Cultural Design

Culture provides the catalyst for Designer to create services and products that are fit for their context but also innovative and culturally sensitive.

Our role as designers hinges on integrating the socio-cultural factors that leads to the final outcome. Now more than ever, we need to be aware of the impact of culture.

Indigenous Designs

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Contemporary Designs of Australian Indigenous Artists

Contemporary Designs of Australian Indigenous Artists

One of the focuses of Janke and Frankel’s paper was, airing the indigenous communities’ concerns, regarding the appropriation of their art and cultural practice. The paper aims to bring to light a framework that can effectively address issues surrounding comodification of their culture, sale of secret/sacred objects and information on how to generate compensation or royalties.

Australian Indigenous Cultural and Intellectual Property Rights Report

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 It brings to light how within the dominant framework, current copyright laws do not provide the necessary protection for indigenous artists.

Current copyright laws do not recognise the importance of oral and visual stories which are passed down to Australian Indigenous artists by the elders in their respective communities. The intangible aspects of cultural heritage are not protected.Gray (Janke & Franke, 1998 p237) states:

There are many twists and turns to this particular issue, and we are reminded that if the “Mabo principle” was applied to contemporary non-traditional indigenous artists they would lose their rights to what is in essence at the heart of this debate, the right to connect and be empowered by what informs your culture and your experiences.In terms of aesthetics of power, we are reminded of the liminal space these artists occupy. If they adopt European art styles are they going to be protected? This section was a powerful read for me, as we are reminded that protecting just the traditional aspects of a culture would be an act of exclusion.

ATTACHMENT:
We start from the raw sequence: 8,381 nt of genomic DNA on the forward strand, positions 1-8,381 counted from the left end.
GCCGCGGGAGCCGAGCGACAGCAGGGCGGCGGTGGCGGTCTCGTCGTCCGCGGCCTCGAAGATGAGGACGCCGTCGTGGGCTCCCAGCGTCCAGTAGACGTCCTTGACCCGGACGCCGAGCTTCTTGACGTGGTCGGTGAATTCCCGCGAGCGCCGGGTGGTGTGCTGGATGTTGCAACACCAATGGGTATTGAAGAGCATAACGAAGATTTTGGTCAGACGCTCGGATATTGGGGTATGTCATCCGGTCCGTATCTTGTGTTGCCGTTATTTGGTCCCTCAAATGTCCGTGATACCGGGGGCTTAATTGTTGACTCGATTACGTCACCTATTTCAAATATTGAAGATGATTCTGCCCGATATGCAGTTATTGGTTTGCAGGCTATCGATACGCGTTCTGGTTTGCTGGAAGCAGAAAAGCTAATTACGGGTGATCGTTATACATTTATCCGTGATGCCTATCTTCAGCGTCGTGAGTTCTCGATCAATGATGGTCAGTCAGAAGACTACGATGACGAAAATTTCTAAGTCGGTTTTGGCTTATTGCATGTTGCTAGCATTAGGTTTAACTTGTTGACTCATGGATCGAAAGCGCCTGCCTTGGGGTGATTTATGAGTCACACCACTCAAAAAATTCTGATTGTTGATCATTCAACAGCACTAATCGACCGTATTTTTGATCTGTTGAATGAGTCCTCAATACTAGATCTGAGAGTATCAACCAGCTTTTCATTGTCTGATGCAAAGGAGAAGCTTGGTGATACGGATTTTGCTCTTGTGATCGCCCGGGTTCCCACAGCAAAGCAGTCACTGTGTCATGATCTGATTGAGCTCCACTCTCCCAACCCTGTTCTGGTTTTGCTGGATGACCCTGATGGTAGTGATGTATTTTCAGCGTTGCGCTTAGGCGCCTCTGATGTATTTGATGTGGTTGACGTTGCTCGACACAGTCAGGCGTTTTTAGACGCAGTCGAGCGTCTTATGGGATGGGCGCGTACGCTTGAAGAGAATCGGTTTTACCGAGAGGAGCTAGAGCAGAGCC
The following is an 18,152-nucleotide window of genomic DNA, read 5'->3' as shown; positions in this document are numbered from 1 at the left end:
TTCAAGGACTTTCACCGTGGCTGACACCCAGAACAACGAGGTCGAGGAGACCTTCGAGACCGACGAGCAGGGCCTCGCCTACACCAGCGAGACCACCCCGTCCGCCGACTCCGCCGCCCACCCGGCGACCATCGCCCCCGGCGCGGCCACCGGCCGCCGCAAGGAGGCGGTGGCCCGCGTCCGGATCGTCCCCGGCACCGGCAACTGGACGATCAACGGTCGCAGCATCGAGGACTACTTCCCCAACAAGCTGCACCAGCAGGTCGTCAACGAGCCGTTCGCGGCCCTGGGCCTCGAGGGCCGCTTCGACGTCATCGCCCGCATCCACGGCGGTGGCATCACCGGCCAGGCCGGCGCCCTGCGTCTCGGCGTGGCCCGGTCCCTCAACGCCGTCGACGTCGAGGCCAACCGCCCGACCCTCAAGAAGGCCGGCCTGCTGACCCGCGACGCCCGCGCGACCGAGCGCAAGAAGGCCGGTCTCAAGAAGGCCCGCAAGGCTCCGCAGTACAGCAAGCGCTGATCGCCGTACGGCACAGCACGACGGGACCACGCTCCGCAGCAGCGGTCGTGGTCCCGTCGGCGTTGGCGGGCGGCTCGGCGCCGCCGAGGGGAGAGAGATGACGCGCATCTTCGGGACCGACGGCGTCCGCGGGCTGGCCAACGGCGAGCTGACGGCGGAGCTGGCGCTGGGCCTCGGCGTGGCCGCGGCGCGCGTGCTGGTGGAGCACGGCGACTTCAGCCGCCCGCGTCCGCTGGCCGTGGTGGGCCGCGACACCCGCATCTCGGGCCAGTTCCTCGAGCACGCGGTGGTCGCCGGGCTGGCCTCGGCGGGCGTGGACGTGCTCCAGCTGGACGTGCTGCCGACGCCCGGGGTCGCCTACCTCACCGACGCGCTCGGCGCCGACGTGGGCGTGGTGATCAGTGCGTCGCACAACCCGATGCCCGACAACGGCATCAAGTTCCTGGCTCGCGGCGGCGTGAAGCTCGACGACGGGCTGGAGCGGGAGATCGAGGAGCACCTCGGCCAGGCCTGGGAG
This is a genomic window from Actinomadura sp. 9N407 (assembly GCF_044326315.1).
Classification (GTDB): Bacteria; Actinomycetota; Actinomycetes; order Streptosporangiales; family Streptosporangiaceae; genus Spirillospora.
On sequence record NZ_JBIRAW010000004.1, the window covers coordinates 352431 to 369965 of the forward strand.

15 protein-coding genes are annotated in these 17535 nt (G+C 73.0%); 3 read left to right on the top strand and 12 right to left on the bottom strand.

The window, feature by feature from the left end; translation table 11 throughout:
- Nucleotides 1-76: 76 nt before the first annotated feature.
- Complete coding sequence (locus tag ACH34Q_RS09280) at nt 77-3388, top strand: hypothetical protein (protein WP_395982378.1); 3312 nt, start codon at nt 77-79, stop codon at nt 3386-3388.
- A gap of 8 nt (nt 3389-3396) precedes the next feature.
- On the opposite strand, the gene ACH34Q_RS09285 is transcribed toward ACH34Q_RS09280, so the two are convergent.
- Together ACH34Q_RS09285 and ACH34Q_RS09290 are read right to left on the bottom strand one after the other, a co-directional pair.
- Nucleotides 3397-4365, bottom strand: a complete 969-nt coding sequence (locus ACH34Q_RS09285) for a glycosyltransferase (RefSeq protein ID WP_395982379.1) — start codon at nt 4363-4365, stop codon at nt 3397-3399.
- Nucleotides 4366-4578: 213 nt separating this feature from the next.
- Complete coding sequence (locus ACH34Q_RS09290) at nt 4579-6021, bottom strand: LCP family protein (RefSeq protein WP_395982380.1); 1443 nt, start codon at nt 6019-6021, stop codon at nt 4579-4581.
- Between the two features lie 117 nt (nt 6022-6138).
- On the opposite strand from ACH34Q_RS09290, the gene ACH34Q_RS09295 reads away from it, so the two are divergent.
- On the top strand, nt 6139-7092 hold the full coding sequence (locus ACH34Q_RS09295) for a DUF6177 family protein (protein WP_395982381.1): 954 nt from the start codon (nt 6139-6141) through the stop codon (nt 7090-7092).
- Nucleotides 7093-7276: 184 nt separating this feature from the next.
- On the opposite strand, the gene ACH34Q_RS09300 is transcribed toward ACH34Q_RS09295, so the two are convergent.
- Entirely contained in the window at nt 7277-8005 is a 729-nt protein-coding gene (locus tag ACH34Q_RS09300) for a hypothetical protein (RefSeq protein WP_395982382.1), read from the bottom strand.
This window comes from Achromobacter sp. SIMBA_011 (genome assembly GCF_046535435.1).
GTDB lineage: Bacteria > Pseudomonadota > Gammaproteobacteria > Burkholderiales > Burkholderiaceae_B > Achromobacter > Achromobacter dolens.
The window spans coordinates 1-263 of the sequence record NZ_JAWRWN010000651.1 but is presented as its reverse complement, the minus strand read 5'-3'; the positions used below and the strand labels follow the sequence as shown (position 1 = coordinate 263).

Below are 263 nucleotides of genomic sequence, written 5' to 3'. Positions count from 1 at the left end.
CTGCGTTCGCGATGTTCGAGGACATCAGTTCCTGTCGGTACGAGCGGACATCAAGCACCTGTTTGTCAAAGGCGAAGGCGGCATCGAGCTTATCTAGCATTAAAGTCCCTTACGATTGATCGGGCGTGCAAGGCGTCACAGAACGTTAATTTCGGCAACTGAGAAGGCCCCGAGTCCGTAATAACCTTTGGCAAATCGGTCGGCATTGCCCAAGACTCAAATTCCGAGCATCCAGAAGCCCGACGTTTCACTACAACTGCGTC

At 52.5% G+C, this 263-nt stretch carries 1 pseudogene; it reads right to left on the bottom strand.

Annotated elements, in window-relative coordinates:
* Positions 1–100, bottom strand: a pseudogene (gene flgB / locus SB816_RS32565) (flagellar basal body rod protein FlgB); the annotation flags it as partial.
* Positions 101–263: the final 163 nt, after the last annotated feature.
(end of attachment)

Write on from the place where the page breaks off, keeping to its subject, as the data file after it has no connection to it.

“…that the question of rights of Indigenous artists from a non-traditional background has not been canvassed to date”.

The collection of sites that were provided were an interesting mix. Once I reflected on what I was seeing, I saw the sites as strong examples of drawing on your heritage and culture.  The essence of who you are can empower you as an individual. It brings a different but valuable slant to a professional or artistic work. And of course it can act as an active node in creating a stronger connection to the larger traditional aspect of culture, however they are interpreted.

In reflection what has appealed to me most has been the sense of connection and empowerment that is nurtured when creative freedom is given to express your culture through your own unique lens without the weight of preconceptions of outsiders dictating what that should be.


  1. Janke, T., & Frankel, M. (1998). Our Culture: Our Future Report on Australian Indigenous Cultural and Intellectual Property Rights. Canberra: Australian Institute of Aboriginal and Torres Strait Islander Studies. Part 1, pp. 1-44.
  2. Mia Mia Gallery, Retrieved from
  3. Simpson L, (2011) Gaawaa Miyay, Indigenous Contemprary Design, Retrieved from
  4. Sista Girl Productions, Retireved from

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